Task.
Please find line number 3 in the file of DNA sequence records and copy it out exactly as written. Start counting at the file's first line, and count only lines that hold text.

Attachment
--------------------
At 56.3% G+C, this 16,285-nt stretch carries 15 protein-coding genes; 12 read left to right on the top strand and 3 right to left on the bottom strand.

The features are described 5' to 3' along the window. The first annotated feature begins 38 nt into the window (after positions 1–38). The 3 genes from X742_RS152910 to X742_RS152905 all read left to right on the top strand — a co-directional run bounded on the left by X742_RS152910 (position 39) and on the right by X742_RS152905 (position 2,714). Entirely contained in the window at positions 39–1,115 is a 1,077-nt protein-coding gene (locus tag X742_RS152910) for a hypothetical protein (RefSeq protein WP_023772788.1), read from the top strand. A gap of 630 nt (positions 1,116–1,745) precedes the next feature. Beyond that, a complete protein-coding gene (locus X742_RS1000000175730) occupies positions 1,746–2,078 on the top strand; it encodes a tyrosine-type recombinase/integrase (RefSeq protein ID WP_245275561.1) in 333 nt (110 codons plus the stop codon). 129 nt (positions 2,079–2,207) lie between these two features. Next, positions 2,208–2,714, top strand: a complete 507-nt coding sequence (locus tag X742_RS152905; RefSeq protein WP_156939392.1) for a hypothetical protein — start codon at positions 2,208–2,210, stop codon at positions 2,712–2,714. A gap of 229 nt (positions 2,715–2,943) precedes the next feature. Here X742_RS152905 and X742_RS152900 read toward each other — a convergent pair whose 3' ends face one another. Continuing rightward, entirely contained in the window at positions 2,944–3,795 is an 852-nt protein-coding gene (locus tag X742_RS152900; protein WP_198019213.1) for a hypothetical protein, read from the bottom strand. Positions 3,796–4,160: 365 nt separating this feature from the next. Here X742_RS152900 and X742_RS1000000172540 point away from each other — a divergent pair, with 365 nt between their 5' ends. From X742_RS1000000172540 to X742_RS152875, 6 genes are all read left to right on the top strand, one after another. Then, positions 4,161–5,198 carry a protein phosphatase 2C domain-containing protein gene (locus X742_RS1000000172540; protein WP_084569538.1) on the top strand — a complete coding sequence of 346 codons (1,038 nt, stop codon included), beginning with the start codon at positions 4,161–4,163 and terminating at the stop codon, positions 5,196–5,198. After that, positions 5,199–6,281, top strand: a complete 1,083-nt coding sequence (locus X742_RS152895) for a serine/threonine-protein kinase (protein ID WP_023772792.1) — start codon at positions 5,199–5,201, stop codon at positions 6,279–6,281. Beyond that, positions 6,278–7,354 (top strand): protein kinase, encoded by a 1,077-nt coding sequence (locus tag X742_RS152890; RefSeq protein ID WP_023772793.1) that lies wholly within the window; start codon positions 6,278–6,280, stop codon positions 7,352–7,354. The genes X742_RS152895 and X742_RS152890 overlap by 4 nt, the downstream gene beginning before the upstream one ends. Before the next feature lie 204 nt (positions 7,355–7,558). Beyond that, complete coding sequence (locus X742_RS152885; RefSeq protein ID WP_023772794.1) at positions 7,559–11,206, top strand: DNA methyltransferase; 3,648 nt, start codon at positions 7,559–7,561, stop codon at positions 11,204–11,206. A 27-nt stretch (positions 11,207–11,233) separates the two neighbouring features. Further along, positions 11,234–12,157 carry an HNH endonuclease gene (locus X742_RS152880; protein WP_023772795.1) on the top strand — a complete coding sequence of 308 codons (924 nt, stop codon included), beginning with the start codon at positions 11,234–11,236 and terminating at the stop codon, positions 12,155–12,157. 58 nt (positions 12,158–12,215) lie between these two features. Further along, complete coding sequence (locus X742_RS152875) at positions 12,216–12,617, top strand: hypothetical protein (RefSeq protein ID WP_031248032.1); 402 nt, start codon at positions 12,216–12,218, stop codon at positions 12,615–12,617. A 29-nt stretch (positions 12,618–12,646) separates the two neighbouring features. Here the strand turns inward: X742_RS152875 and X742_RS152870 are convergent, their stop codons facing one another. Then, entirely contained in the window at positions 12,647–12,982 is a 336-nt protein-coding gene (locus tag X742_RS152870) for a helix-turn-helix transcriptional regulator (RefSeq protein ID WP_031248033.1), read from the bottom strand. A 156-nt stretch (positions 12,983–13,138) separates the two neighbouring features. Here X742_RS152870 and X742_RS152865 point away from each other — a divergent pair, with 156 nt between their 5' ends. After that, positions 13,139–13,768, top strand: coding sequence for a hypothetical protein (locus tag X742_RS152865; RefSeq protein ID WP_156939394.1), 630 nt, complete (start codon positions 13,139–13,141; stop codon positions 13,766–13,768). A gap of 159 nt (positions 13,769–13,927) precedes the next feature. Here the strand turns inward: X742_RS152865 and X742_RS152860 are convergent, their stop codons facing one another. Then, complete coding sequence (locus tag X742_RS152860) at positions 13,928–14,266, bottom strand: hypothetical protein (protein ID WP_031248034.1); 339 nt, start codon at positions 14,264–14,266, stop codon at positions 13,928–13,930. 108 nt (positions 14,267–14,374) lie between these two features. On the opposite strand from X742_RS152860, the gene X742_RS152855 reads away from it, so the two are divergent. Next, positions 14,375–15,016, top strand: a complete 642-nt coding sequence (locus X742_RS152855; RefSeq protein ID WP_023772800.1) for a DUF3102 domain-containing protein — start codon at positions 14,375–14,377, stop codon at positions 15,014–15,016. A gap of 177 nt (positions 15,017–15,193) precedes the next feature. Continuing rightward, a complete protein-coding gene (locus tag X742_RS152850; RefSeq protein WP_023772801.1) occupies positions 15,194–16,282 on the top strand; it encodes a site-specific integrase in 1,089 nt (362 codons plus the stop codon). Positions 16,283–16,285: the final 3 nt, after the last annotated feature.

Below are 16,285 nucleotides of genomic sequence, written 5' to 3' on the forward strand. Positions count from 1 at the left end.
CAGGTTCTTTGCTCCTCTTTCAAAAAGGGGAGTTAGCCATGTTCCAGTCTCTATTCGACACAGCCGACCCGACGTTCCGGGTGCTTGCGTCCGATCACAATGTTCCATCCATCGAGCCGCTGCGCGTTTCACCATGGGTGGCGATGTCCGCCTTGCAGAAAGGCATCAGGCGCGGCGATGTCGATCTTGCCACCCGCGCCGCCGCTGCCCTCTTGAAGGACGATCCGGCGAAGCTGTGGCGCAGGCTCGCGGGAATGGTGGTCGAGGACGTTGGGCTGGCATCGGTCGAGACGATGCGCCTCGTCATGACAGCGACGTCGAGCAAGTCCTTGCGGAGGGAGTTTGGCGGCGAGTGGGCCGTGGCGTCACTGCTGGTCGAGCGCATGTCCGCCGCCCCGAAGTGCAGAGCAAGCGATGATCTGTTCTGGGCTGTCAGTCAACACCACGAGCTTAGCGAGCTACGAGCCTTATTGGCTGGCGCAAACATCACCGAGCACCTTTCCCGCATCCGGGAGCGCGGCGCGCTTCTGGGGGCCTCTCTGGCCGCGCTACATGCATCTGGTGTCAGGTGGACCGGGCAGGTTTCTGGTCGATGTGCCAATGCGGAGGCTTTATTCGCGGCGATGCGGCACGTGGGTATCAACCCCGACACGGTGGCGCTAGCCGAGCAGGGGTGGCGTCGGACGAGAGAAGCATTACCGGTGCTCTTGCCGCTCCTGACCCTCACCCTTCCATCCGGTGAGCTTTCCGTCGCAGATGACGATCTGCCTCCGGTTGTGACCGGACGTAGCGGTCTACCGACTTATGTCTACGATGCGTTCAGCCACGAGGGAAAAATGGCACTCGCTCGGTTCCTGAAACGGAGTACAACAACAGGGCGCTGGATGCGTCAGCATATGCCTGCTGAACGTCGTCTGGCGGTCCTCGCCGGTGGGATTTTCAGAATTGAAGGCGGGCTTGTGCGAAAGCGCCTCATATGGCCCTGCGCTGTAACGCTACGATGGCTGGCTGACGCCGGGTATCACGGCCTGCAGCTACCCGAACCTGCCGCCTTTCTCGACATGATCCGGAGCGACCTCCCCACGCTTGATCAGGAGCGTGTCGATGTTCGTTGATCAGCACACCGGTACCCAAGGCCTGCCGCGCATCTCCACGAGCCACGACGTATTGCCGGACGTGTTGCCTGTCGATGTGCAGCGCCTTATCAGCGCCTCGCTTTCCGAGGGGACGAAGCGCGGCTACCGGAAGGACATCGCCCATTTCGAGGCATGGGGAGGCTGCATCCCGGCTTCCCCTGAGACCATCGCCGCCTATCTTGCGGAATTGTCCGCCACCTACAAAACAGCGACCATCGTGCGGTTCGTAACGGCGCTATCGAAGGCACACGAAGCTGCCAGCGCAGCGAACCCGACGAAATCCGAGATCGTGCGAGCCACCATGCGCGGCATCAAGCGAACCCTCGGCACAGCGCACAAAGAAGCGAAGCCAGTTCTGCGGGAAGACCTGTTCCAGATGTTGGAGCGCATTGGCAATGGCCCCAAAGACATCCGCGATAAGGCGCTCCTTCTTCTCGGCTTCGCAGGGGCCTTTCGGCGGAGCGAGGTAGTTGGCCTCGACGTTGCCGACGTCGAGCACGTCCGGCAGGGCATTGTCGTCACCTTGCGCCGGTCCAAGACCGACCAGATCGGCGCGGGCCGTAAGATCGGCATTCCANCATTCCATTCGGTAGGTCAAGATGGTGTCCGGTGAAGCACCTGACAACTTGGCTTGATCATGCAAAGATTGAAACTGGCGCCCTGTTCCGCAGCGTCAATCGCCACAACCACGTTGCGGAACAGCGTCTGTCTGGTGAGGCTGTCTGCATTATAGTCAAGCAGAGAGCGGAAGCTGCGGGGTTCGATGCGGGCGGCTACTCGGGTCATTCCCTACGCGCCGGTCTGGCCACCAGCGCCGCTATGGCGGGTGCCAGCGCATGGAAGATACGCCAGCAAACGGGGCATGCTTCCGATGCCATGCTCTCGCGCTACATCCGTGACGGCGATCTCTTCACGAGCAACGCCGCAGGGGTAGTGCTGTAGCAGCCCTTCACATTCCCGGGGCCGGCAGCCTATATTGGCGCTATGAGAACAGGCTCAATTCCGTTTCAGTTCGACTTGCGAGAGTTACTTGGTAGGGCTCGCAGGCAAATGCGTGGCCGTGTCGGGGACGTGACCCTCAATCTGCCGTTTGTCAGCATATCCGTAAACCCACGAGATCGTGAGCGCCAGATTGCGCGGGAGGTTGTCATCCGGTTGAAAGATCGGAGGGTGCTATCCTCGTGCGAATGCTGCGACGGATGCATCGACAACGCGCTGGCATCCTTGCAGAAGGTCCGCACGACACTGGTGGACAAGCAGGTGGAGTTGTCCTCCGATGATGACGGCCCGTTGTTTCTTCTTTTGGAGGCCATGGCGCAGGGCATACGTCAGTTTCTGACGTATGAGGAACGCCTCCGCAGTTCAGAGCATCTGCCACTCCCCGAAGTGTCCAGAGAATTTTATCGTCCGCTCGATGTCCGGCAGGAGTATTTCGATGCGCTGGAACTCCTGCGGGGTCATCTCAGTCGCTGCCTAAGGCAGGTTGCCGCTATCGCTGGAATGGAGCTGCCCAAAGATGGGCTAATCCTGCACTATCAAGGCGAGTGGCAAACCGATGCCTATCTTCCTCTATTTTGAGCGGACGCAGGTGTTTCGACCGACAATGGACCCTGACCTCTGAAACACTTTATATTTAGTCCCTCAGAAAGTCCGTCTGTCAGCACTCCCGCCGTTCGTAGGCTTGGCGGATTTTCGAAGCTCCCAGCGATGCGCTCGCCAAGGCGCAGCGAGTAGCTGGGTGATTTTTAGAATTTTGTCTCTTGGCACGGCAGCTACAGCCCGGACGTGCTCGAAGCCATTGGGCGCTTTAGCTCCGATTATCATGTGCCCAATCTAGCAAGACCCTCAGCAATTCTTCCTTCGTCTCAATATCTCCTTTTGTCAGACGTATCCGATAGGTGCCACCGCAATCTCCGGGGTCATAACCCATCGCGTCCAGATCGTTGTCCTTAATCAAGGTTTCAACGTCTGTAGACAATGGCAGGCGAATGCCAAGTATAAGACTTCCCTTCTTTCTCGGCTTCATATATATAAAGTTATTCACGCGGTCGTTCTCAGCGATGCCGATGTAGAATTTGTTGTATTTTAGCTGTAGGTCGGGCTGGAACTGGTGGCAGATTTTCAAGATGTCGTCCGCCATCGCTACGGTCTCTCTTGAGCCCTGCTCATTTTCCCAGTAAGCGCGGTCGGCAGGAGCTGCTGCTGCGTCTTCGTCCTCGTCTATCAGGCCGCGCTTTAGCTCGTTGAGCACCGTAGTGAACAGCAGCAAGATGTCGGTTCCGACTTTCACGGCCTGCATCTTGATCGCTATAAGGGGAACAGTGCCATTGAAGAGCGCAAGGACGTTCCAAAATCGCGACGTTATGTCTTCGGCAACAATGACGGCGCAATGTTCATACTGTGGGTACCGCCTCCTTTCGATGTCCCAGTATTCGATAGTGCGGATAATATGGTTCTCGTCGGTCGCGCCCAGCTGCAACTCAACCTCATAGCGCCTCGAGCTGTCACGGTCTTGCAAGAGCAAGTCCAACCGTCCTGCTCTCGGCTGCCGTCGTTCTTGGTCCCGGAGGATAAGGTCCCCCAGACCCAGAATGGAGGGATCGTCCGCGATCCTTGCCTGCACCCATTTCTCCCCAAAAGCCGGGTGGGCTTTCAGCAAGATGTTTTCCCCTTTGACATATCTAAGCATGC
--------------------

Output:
Below are 16,285 nucleotides of genomic sequence, written 5' to 3' on the forward strand. Positions count from 1 at the left end.